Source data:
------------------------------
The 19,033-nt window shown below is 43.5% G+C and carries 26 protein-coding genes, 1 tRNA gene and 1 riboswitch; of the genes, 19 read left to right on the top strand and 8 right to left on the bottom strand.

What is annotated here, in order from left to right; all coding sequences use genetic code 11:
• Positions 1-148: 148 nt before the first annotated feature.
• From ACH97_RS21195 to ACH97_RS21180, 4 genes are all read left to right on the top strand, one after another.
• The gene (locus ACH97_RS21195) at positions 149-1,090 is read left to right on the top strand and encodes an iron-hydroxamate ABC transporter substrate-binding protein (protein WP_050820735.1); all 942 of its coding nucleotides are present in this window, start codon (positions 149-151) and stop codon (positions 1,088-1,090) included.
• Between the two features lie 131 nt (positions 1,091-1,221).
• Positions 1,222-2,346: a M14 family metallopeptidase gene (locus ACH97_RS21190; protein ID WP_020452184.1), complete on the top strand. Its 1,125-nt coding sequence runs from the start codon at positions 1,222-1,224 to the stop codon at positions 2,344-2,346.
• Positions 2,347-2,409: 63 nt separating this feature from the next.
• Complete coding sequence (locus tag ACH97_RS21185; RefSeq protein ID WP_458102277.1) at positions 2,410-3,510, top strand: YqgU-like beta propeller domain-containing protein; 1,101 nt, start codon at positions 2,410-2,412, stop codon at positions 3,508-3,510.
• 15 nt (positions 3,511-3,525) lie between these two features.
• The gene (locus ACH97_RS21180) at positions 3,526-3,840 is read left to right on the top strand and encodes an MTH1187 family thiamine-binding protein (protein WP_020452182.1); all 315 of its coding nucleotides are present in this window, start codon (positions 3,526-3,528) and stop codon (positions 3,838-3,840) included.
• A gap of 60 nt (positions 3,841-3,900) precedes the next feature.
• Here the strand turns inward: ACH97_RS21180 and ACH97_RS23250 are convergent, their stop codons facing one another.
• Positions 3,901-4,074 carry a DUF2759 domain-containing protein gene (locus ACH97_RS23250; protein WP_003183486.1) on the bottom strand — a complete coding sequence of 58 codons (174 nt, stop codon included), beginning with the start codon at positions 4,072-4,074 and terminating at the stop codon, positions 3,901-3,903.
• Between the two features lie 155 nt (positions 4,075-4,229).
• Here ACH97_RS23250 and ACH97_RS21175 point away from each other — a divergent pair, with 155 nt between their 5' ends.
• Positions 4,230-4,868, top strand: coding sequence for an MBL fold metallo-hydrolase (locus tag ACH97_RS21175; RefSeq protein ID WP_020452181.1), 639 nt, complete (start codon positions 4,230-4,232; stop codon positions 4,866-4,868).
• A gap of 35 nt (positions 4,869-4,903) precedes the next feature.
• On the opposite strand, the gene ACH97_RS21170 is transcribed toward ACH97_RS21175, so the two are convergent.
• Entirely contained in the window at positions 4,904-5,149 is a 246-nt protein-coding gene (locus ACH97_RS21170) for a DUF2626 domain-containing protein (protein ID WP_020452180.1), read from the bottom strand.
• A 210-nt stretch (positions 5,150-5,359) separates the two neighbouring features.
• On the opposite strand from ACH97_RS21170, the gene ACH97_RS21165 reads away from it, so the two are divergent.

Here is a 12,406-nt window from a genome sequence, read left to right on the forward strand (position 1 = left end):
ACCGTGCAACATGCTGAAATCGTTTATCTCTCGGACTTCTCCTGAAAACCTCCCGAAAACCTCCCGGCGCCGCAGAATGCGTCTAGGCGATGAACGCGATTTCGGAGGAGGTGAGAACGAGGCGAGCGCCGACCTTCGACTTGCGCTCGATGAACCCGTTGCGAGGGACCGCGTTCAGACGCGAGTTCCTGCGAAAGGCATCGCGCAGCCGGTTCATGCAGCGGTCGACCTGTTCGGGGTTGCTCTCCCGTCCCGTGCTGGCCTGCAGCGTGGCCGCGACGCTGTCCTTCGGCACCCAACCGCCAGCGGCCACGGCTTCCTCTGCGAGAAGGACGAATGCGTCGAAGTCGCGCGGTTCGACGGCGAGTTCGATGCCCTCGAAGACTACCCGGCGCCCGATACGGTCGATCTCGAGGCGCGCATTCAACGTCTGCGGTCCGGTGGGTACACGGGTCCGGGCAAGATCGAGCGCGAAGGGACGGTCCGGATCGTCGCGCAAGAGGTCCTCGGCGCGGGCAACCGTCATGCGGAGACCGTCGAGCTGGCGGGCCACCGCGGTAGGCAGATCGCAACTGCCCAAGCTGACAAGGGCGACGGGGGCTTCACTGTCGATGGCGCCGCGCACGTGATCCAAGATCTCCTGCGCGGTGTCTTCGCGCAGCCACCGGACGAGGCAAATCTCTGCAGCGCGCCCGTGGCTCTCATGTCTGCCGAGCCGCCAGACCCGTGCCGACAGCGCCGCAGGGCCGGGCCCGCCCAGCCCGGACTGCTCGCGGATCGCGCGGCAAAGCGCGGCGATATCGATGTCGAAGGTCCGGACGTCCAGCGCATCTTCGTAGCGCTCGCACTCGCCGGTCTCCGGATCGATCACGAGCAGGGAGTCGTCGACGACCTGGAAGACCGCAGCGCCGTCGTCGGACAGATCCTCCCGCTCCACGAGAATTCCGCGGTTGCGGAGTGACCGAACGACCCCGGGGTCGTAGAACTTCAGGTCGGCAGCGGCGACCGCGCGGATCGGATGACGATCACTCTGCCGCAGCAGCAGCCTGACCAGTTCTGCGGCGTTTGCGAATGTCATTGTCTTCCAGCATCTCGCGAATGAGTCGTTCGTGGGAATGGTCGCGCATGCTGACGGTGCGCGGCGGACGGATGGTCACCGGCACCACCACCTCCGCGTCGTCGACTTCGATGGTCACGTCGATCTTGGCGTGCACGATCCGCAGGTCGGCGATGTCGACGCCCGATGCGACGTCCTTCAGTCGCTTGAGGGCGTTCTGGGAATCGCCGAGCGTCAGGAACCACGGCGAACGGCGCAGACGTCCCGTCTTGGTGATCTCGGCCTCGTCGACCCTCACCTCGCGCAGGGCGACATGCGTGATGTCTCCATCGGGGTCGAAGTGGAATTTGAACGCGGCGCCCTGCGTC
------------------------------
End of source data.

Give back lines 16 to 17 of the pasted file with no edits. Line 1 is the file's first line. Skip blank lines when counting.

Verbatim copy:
• Here ACH97_RS23250 and ACH97_RS21175 point away from each other — a divergent pair, with 155 nt between their 5' ends.
• Positions 4,230-4,868, top strand: coding sequence for an MBL fold metallo-hydrolase (locus tag ACH97_RS21175; RefSeq protein ID WP_020452181.1), 639 nt, complete (start codon positions 4,230-4,232; stop codon positions 4,866-4,868).